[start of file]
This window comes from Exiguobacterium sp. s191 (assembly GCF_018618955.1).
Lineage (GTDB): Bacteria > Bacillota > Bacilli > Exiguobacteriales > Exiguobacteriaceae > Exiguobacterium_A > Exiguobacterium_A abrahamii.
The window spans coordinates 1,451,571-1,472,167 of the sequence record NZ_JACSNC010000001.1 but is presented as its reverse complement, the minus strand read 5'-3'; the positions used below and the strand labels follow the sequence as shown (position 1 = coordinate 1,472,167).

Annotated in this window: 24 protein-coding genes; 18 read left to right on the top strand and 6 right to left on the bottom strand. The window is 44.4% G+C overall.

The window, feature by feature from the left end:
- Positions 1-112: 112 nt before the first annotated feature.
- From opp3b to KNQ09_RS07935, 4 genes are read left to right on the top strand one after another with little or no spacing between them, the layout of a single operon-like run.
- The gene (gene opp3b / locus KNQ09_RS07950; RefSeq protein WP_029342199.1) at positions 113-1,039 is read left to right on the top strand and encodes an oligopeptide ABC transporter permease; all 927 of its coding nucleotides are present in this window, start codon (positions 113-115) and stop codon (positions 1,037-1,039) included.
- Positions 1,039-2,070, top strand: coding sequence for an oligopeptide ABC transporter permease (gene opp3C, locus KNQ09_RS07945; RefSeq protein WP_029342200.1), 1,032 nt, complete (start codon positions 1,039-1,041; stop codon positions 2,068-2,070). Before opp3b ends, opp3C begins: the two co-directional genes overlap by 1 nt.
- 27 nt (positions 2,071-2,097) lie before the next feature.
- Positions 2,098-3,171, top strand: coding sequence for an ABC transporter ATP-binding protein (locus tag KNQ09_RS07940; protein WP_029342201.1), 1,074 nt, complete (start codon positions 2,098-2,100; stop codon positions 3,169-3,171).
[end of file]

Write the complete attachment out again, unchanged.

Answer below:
This window comes from Exiguobacterium sp. s191 (assembly GCF_018618955.1).
Lineage (GTDB): Bacteria > Bacillota > Bacilli > Exiguobacteriales > Exiguobacteriaceae > Exiguobacterium_A > Exiguobacterium_A abrahamii.
The window spans coordinates 1,451,571-1,472,167 of the sequence record NZ_JACSNC010000001.1 but is presented as its reverse complement, the minus strand read 5'-3'; the positions used below and the strand labels follow the sequence as shown (position 1 = coordinate 1,472,167).

Annotated in this window: 24 protein-coding genes; 18 read left to right on the top strand and 6 right to left on the bottom strand. The window is 44.4% G+C overall.

The window, feature by feature from the left end:
- Positions 1-112: 112 nt before the first annotated feature.
- From opp3b to KNQ09_RS07935, 4 genes are read left to right on the top strand one after another with little or no spacing between them, the layout of a single operon-like run.
- The gene (gene opp3b / locus KNQ09_RS07950; RefSeq protein WP_029342199.1) at positions 113-1,039 is read left to right on the top strand and encodes an oligopeptide ABC transporter permease; all 927 of its coding nucleotides are present in this window, start codon (positions 113-115) and stop codon (positions 1,037-1,039) included.
- Positions 1,039-2,070, top strand: coding sequence for an oligopeptide ABC transporter permease (gene opp3C, locus KNQ09_RS07945; RefSeq protein WP_029342200.1), 1,032 nt, complete (start codon positions 1,039-1,041; stop codon positions 2,068-2,070). Before opp3b ends, opp3C begins: the two co-directional genes overlap by 1 nt.
- 27 nt (positions 2,071-2,097) lie before the next feature.
- Positions 2,098-3,171, top strand: coding sequence for an ABC transporter ATP-binding protein (locus tag KNQ09_RS07940; protein WP_029342201.1), 1,074 nt, complete (start codon positions 2,098-2,100; stop codon positions 3,169-3,171).